"Catfish" (2010): “Catfish” is a documentary. But that doesn’t mean it isn’t bone chilling. It follows Nev Schulman, a New York City photographer. After one of his pictures is published in a magazine, he gets a package containing a painted representation of his photo sent by a little girl named Abby. Nev begins emailing with Abby and then her mother and older sister Megan. Nev’s relationship between with Megan blossoms from Facebook conversations to flirting and then an online romance. Sensing some awry, Nev’s roommates, filmmakers Ariel Schulman and Henry Joost (who also later directed the recent film), decide to film this budding romance. What follows is part suspense (is Megan really who she says she is?) but also a brilliant and heartbreaking character study. There is a twist about half way through, but unlike “The Orphanage,” the twist here isn’t the end, its merely a springboard to go in another, even more interesting direction.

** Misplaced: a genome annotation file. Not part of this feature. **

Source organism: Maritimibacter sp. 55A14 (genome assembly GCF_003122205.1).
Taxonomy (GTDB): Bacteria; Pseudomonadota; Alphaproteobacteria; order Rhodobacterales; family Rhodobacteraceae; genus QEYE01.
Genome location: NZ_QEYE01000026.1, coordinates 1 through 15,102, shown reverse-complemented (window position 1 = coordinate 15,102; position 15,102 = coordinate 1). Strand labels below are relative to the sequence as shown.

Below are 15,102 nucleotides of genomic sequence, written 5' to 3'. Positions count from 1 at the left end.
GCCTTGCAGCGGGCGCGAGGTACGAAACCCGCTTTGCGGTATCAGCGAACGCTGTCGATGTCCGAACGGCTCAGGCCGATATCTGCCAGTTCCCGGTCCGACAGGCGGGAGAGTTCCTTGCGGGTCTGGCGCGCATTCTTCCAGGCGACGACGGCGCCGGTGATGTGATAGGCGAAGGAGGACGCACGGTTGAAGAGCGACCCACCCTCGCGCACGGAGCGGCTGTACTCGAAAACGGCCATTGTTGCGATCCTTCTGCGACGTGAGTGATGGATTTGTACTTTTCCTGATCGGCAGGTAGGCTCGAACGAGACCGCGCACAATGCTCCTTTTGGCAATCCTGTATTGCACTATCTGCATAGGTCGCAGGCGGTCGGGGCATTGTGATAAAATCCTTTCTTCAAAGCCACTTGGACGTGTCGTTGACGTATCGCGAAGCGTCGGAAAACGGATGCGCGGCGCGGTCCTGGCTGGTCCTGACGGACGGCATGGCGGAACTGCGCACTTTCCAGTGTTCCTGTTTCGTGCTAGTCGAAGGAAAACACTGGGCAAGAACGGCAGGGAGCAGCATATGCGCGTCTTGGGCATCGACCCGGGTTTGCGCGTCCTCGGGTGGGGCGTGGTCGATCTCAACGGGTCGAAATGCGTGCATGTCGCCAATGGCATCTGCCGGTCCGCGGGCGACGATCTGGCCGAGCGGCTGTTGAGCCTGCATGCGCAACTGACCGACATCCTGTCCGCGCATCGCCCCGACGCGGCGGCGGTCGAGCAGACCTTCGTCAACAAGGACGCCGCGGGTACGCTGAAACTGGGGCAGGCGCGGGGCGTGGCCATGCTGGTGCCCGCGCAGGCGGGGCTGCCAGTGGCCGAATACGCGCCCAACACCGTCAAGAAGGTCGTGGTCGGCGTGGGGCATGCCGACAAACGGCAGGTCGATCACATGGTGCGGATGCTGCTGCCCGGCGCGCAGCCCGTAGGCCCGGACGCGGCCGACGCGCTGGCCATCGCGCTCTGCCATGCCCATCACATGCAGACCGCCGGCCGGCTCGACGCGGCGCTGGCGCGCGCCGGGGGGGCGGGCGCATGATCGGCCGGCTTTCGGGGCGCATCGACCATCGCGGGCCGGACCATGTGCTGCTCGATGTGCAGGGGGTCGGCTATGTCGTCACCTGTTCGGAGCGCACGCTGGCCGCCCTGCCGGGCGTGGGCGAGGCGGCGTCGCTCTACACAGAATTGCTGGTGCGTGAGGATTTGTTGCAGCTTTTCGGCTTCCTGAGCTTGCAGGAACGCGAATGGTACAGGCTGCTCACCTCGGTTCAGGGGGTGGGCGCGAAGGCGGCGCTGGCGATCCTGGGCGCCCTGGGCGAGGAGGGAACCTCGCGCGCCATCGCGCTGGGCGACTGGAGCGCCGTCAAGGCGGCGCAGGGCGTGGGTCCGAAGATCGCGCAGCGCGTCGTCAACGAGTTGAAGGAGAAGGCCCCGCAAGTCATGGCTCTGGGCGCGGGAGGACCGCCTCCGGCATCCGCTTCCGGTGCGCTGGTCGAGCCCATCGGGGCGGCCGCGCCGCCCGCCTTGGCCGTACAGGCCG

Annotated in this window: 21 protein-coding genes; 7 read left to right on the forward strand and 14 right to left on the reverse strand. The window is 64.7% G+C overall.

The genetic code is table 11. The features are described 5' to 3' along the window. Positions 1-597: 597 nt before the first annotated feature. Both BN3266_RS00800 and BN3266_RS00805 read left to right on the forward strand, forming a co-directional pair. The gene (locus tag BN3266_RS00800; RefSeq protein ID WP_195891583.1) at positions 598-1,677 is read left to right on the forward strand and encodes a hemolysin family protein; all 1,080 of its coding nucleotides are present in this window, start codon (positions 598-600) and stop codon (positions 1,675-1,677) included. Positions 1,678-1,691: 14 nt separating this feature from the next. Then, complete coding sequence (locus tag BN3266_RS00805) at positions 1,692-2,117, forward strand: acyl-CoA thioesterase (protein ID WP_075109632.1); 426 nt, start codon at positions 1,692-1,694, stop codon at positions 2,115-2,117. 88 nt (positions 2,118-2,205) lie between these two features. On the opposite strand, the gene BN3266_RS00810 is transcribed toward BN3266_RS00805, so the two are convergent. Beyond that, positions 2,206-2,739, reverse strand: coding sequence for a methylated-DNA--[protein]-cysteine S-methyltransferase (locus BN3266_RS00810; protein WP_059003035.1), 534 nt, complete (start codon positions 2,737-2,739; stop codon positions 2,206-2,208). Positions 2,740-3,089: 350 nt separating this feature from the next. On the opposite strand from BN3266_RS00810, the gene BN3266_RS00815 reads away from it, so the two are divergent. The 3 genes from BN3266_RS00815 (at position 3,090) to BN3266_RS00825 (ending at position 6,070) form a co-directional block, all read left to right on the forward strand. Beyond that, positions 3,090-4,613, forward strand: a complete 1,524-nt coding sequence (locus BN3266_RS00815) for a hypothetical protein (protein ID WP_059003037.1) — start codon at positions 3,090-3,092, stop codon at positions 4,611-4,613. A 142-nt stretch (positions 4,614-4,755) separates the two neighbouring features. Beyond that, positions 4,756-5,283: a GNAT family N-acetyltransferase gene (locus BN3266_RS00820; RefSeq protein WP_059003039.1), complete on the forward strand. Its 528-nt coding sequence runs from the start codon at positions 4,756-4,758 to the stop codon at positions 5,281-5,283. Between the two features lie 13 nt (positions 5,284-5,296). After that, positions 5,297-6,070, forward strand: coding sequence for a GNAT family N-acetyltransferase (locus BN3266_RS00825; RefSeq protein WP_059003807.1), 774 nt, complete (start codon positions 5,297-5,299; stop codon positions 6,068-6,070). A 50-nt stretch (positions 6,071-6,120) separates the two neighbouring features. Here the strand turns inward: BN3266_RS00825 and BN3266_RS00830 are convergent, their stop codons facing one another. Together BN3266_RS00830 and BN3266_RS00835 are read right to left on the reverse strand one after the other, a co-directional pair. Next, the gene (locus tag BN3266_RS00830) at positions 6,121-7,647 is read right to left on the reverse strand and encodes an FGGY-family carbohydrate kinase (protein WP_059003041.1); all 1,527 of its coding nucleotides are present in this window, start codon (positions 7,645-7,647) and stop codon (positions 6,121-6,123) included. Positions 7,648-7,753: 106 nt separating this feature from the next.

"Zombieland" (2009): Want a good laugh on Halloween? Look no further than “Zombieland,” a fast-paced, comic adventure starring Jesse Eisenberg, Woody Harrelson, Emma Stone and Abigail Breslin. It’s a road movie, about a smart, nerdy student traveling across the country to escape the zombies that have taken over the U.S. Along the way, he picks up a gunslinger, a headstrong young woman and her younger sister. Funny and smart, scary and adventurous, “Zombieland” has something for everyone.
"No Country For Old Men" (2007): Sometimes the scariest things aren’t monsters or special effects, it’s the things that can, and do, happen everyday. Case in point is Anton Chigurh, the villain of “No Country For Old Men,” and one of the most terrifying movie characters I’ve ever seen. He’s a heartless killer with a strict moral code who is absolutely scary yet completely realistic. In “No Country,” Chigurh is sent to track down Llewellyn Moss (Josh Brolin), a Texan who stumbles upon a drug bust gone bad and decides to steal the ill-gotten cash. On his tail is Ed Bell (Tommy Lee Jones), a veteran cop and “old man” of the title. Brother Joel and Ethan Coen’s use of silence and landscape is just perfect, creating a naturalistic thriller that is one of my favorite films of all times.